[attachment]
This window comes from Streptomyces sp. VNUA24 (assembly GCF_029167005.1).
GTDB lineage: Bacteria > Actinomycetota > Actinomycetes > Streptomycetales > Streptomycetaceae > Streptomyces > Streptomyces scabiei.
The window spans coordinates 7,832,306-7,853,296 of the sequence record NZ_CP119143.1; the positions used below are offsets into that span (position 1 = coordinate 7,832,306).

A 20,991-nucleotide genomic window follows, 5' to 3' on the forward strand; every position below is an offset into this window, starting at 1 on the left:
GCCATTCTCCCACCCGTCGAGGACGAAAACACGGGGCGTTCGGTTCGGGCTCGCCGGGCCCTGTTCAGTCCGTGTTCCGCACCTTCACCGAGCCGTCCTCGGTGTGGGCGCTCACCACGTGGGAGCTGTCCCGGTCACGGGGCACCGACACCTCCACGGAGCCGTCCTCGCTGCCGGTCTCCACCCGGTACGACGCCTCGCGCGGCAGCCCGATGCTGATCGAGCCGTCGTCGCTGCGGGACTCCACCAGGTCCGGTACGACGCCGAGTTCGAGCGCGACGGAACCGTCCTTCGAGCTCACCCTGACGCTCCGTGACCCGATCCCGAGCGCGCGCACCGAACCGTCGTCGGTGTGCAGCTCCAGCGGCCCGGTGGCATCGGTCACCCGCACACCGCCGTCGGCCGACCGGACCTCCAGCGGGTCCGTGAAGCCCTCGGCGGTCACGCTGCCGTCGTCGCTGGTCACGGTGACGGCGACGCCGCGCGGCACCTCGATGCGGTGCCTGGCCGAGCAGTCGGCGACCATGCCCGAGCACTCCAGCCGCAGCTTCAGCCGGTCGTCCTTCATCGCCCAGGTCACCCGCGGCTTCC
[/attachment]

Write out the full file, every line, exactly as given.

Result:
This window comes from Streptomyces sp. VNUA24 (assembly GCF_029167005.1).
GTDB lineage: Bacteria > Actinomycetota > Actinomycetes > Streptomycetales > Streptomycetaceae > Streptomyces > Streptomyces scabiei.
The window spans coordinates 7,832,306-7,853,296 of the sequence record NZ_CP119143.1; the positions used below are offsets into that span (position 1 = coordinate 7,832,306).

A 20,991-nucleotide genomic window follows, 5' to 3' on the forward strand; every position below is an offset into this window, starting at 1 on the left:
GCCATTCTCCCACCCGTCGAGGACGAAAACACGGGGCGTTCGGTTCGGGCTCGCCGGGCCCTGTTCAGTCCGTGTTCCGCACCTTCACCGAGCCGTCCTCGGTGTGGGCGCTCACCACGTGGGAGCTGTCCCGGTCACGGGGCACCGACACCTCCACGGAGCCGTCCTCGCTGCCGGTCTCCACCCGGTACGACGCCTCGCGCGGCAGCCCGATGCTGATCGAGCCGTCGTCGCTGCGGGACTCCACCAGGTCCGGTACGACGCCGAGTTCGAGCGCGACGGAACCGTCCTTCGAGCTCACCCTGACGCTCCGTGACCCGATCCCGAGCGCGCGCACCGAACCGTCGTCGGTGTGCAGCTCCAGCGGCCCGGTGGCATCGGTCACCCGCACACCGCCGTCGGCCGACCGGACCTCCAGCGGGTCCGTGAAGCCCTCGGCGGTCACGCTGCCGTCGTCGCTGGTCACGGTGACGGCGACGCCGCGCGGCACCTCGATGCGGTGCCTGGCCGAGCAGTCGGCGACCATGCCCGAGCACTCCAGCCGCAGCTTCAGCCGGTCGTCCTTCATCGCCCAGGTCACCCGCGGCTTCC